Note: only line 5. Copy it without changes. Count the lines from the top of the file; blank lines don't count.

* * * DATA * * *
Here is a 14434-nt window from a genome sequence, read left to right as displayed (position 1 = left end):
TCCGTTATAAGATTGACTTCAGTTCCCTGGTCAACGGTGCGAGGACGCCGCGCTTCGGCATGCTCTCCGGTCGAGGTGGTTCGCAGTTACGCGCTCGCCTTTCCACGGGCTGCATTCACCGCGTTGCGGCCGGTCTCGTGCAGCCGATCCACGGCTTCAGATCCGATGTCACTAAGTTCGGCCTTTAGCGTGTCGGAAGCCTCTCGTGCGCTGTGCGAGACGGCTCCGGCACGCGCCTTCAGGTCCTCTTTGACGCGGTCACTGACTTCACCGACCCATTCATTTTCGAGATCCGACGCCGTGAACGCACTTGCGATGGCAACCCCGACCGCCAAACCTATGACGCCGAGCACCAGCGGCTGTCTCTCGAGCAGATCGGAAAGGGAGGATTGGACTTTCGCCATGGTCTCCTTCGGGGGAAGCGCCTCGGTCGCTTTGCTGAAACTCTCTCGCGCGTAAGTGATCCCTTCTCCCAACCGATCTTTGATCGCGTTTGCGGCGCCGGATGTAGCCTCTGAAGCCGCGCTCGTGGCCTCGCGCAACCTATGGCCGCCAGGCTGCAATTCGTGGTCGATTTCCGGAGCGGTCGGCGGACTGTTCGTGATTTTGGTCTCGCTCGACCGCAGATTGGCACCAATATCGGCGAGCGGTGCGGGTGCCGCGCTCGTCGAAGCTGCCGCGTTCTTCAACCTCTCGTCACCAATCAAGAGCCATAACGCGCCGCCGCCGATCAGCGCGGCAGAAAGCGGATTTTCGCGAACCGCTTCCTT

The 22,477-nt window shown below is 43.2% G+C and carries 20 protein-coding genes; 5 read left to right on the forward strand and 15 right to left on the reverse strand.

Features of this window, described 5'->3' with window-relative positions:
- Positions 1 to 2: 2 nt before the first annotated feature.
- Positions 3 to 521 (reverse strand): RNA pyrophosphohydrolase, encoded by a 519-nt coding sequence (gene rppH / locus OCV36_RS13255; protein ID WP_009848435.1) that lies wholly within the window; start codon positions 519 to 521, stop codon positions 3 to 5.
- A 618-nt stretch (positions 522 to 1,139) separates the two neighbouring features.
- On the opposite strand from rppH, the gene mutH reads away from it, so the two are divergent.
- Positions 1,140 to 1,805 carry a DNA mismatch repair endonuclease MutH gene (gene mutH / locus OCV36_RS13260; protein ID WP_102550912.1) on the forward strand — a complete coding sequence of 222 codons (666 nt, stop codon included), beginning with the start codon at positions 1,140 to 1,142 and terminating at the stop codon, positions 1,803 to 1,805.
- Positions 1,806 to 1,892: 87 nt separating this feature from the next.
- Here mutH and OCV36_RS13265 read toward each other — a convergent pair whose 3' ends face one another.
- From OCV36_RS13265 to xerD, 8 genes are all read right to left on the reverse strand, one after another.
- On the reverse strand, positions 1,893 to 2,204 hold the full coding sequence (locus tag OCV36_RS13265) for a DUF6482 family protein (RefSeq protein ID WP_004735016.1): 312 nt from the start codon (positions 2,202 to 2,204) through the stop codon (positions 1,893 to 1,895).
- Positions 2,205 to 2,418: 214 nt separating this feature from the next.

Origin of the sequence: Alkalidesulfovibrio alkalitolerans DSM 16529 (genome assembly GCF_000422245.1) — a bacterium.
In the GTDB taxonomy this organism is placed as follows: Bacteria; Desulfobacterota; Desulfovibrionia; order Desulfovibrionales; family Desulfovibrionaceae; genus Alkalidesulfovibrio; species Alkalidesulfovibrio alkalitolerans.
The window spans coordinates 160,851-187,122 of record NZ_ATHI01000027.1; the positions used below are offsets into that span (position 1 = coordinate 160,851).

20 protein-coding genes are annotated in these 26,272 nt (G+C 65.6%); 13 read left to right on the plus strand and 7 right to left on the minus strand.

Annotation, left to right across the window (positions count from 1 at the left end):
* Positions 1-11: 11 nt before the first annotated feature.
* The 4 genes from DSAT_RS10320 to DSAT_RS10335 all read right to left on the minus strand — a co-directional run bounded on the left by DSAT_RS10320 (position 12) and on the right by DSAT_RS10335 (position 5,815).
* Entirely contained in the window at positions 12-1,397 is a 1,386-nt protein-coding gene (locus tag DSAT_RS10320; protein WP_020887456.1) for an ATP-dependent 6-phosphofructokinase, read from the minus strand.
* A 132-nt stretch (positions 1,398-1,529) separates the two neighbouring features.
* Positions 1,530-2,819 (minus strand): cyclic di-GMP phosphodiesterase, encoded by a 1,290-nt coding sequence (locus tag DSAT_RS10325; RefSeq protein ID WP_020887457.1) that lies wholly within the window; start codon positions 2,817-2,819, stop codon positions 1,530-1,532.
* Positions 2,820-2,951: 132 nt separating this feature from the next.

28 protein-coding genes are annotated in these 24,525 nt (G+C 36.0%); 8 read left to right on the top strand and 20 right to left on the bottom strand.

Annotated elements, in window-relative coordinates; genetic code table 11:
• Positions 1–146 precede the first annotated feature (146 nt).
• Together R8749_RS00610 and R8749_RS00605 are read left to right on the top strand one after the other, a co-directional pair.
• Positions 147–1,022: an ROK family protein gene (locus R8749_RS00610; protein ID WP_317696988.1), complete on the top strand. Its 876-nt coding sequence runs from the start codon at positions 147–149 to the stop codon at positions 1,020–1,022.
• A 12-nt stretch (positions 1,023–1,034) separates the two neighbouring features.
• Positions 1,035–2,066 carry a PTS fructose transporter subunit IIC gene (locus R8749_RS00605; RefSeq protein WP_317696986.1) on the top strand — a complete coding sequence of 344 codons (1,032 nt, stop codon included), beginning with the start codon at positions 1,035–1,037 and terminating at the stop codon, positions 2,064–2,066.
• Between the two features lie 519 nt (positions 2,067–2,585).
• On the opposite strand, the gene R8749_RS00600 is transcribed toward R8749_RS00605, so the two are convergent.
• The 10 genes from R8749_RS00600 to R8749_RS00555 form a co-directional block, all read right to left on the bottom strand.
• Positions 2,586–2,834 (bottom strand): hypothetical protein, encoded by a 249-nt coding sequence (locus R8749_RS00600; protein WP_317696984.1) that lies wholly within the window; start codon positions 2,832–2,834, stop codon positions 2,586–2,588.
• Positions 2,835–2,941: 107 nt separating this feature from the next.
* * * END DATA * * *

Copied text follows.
- Positions 1 to 2: 2 nt before the first annotated feature.